Sushen Dang, 26, and his fiancee, Keerti Narang, dreamed of making their wedding an affair to remember — but not like this.
Instead of hundreds of guests descending on a wildlife resort for a multi-day revelry with cocktail parties and elaborate feasts, the couple got married over the video conferencing app Zoom. The date of their nuptials, set for its auspicious astrological coordinates, fell amid a stringent national lockdown precipitated by the coronavirus.
Dang appeared on the screen from his parents’ home in Mumbai, a traditional turban fashioned out of his mother’s red scarf. Narang, a makeup professional, was hundreds of miles away in Bareilly in central India, wearing her mother’s wedding lehenga skirt. The priest, based in yet another city, Raipur, chanted hymns in front of the ritual fire and asked the bride’s father to lead a “digital kanyadaan,” or giving away of his daughter. A hundred guests logged on from their homes to bless the couple, then light up a tiled-screen montage as they danced to the latest Bollywood hits.
“Not even in our wildest dreams did we imagine our wedding would turn out this unique,” said Dang, a competitive intelligence analyst based in Toronto.
As the pandemic upends industries around the world, India’s $70-billion wedding industry has skidded to a stop in the midst of peak marriage season. Nuptials fixed months before on dates dictated by astrological charts have been hurriedly transformed into digital ceremonies over Zoom, YouTube and Google Hangouts. Gone are expensive hotel bookings and caterers, along with related industries such as home buying. The virus has helped achieve what the government has been trying to do for years: limit unbridled wedding-time extravagance.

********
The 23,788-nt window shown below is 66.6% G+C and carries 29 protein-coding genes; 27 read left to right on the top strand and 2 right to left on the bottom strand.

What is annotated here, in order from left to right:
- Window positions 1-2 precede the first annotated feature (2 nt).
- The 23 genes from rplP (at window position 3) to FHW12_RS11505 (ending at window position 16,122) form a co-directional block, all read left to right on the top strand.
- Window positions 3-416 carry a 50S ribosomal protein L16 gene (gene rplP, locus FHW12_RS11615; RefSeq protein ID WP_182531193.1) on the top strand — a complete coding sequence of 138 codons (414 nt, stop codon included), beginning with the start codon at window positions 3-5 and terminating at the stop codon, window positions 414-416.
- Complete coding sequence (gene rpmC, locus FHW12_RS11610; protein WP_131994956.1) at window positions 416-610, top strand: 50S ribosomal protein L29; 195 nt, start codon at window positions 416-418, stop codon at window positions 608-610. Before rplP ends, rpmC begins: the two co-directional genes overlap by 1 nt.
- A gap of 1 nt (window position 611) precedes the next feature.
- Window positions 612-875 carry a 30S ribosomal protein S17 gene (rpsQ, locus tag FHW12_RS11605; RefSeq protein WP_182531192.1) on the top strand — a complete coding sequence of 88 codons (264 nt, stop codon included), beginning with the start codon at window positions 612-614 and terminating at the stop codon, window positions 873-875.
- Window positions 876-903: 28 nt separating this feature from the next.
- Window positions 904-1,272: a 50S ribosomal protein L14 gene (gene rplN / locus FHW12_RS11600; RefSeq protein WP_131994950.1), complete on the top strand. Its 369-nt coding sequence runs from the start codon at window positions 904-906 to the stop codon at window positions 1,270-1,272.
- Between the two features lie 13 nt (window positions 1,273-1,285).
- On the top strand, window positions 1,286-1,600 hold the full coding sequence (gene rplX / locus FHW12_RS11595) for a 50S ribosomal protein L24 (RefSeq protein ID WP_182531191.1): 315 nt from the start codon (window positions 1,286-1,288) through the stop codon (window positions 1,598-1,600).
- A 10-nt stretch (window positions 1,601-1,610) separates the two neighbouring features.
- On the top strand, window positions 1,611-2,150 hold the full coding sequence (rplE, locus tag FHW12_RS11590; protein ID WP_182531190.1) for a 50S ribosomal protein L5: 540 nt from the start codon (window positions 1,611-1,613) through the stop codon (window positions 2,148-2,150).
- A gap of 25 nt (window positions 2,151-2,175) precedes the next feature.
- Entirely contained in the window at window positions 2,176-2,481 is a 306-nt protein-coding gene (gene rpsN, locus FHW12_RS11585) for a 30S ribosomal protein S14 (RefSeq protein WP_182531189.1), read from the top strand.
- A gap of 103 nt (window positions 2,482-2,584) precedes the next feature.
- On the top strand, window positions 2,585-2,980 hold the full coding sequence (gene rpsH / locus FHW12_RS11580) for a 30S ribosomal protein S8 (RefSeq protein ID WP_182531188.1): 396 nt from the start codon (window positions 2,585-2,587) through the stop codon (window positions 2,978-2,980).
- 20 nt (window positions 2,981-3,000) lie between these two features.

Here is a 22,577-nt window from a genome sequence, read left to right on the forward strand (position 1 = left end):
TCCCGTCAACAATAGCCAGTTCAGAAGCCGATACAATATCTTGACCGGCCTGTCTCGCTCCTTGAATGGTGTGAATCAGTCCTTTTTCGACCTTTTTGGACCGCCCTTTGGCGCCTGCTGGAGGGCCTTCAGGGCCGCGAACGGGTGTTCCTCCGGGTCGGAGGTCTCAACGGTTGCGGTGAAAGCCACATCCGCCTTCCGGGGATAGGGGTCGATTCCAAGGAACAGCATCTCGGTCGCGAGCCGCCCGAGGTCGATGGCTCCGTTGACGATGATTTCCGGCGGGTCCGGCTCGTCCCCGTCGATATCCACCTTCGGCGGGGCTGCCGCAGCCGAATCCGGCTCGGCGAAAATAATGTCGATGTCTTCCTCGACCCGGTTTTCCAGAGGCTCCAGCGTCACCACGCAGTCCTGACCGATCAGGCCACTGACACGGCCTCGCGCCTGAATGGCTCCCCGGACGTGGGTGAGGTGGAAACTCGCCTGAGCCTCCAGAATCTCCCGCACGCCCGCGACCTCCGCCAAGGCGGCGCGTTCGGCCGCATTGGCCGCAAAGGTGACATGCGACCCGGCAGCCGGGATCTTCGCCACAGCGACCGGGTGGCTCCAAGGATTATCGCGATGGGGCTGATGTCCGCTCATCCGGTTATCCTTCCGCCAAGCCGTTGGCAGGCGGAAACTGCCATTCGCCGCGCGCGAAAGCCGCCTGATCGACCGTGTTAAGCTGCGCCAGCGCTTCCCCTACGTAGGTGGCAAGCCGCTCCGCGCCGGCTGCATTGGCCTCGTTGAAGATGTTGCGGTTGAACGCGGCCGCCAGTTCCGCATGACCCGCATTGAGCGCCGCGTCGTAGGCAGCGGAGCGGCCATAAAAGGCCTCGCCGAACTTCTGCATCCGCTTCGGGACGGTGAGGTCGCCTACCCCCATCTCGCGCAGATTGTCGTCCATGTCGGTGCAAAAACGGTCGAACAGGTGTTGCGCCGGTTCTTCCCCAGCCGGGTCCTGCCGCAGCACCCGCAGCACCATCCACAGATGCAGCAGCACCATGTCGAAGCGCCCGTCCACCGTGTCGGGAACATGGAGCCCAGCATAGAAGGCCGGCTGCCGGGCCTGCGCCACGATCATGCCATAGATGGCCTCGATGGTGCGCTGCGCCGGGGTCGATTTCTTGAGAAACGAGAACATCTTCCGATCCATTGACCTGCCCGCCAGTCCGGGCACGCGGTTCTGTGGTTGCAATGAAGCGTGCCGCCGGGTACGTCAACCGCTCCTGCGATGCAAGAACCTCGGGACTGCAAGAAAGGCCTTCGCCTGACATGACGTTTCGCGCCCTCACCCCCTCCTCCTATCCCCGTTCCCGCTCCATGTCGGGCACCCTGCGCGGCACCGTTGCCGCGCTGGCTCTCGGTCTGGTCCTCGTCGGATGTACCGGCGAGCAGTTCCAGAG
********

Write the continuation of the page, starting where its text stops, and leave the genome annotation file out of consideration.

Families in India, even the poorest ones, spare no expense to marry their sons and daughters in style, digging into savings or taking on huge debt. Though poor by global standards, the country can claim some of the most expensive weddings ever: About a year ago, the nuptials of billionaire Mukesh Ambani’s daughter Isha Ambani hit a reported $100 million, complete with private jets for guests like Hillary Clinton, a concert from Beyonce and dances for the traditional sangeet ceremony choreographed by Bollywood celebrities.
The Dang and Narang families had planned elaborate ceremonies for months, from pairing lavish dessert menus with each meal to buying plush gifts for guests. For the main rites, the groom planned a showy entrance on a quad bike rather than the ritual horse. But at the digital wedding, an element of chaos pervaded the celebrations, as unmuted microphones picked up side conversations and pets strolled on screen as people danced.
“It’s the great Indian Lockdown wedding,” said Anupam Mittal, founder and chief executive officer of online matchmaker Shaadi.com, which facilitated the Dang-Narang event. “We are helping them make the best out of the situation in these times of adversity.”
For startups, the pandemic requires innovation. Shaadi.com has helped coordinate several digital weddings with online makeup and mehendi (or henna) professionals, digital wedding invites and food deliveries to guests’ homes. The online matrimonial service, with about 2.5 million live profiles, plans to build a separate resource for digital nuptials.
Still, Mittal can’t imagine that extravagant ceremonies will disappear. “In India, weddings are social statements,” he said. “A marriage is between the families, not just the couple.”
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